Applying some smoothing (by using the Blur Brush with ZADD on and MRGB off), material tweaking, adding local light and there we have it...




    A variation of the same process...


    I hope that you'll find this helpful
    If you try this tutorial, please post your image and findings.

    -Pixolator

  2. #2
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    WOOW, that is really great Pixolator. I don't know what I would do if I didn't read you great tutorials, keep up the GREAT work!!

    I really appreciate everything you do on this board and for creating Zbrush!

    Thanks!

  3. #3

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    Very nicely done. Thanks again Pixolator.

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    Hi Pixolator.....Here's my contribution to your "Transparency & Shadows" Tutorial. I didn't follow your tut to the tee, but pretty close. Thanks for this tut as well as all the others, & have a good one..... Mark.



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    Thanks for the tutorial, pretty amazing stuff! Although I'm not clear on why and why not to turn on/off some of the options as I'm not sure what they do.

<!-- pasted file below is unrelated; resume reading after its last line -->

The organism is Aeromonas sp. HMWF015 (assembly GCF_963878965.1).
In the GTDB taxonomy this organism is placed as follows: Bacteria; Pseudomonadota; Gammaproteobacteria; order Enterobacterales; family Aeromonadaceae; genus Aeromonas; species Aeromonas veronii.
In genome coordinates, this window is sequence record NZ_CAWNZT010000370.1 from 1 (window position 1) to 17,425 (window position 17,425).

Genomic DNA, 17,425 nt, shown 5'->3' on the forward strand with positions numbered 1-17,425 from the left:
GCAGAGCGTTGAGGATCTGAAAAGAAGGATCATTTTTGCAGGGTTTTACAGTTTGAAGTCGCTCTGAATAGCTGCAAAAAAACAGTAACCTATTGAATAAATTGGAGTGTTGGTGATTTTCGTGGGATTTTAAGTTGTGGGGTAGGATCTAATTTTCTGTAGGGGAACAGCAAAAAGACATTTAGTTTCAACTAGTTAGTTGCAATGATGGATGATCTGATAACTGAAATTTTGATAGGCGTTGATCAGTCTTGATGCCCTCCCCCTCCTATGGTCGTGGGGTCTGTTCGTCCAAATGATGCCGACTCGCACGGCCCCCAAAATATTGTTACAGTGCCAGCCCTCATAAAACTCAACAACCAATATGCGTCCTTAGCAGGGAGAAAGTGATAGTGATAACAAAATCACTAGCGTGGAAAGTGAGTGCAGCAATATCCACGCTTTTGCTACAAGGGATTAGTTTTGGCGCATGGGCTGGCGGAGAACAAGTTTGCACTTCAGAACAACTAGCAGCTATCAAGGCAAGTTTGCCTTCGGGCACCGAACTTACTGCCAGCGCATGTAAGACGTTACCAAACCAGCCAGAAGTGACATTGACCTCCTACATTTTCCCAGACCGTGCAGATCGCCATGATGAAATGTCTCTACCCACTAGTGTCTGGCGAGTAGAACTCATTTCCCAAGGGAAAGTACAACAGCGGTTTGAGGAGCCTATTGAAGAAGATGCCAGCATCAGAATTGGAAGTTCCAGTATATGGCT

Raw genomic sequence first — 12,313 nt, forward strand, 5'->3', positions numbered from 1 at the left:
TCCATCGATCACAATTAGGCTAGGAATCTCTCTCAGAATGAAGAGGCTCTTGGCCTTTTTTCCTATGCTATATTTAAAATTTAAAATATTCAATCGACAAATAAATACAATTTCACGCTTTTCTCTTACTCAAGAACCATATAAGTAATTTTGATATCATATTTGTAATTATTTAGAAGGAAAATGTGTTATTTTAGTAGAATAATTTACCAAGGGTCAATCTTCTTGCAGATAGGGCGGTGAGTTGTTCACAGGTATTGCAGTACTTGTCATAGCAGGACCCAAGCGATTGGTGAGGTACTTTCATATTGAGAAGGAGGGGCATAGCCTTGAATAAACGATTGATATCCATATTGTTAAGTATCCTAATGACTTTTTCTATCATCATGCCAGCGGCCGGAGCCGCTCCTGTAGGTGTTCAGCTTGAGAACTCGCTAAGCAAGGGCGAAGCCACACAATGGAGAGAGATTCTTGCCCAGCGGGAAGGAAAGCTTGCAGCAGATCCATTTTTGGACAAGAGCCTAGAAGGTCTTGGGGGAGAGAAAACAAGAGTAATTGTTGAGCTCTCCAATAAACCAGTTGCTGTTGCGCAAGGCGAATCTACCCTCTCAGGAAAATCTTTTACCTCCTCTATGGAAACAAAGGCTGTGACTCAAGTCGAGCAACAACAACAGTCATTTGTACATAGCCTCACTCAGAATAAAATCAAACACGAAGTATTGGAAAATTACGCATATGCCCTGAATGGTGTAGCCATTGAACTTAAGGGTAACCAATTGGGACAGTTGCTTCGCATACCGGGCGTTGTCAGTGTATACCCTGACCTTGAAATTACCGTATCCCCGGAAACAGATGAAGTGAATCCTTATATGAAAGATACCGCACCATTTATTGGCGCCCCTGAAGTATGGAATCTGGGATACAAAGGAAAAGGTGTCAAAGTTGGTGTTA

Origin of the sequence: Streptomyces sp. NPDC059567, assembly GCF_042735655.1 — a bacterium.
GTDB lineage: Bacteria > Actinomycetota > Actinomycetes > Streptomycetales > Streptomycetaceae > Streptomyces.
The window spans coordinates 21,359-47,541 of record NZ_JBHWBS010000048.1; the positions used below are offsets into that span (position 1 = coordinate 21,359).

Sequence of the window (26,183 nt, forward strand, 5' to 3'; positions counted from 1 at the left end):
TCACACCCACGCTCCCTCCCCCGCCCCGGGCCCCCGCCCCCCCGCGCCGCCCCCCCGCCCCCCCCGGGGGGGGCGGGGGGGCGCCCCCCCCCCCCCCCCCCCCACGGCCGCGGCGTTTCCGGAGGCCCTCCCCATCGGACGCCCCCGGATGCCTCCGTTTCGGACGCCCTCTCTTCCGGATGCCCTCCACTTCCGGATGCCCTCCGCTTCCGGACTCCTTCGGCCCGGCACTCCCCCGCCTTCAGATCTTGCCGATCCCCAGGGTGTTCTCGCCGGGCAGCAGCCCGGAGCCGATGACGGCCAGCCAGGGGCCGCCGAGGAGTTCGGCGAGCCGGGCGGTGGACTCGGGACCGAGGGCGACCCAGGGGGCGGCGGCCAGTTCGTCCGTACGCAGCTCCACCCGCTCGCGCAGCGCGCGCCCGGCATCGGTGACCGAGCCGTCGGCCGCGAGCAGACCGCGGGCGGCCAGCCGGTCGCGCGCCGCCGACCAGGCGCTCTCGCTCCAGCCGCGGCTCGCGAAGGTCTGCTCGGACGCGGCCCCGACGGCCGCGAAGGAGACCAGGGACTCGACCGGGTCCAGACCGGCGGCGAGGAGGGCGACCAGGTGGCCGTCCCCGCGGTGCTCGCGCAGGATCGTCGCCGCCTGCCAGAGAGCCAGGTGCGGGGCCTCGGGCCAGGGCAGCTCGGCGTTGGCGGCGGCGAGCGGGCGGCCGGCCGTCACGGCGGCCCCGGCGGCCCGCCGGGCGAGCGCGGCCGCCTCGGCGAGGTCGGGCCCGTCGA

Any chance of a "ZBrush In Depth" or "ZBrush Bible" coming out soon?

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    I got similar results by using 3D Copy (in the Transform palette).



    For each of the three glasses above, I used 3D Copy to place the background onto the surface of the glass, then moved it toward the back wall slightly. I also tweaked a Basic Material to get the highlights and other light effects.

    In the glass on the left, I first "flattened" the glass 50% by doing this:
    1. I pressed the Rotate button, and put 0 in the Transform:Info:Zcomponent slider (so the front was facing me dead on)
    2. I pressed the Resize button and entered half the size in the Ycomponent slider. In this case the size was 140, so I entered 70.
    3. I pressed 3D Copy (with "S", or Shaded, highlighted)
    4. I typed the full size (140) in the Ycomponent slider again.

    For the middle glass I "flattened" it 25%; for the glass on the right I didn't flatten at all.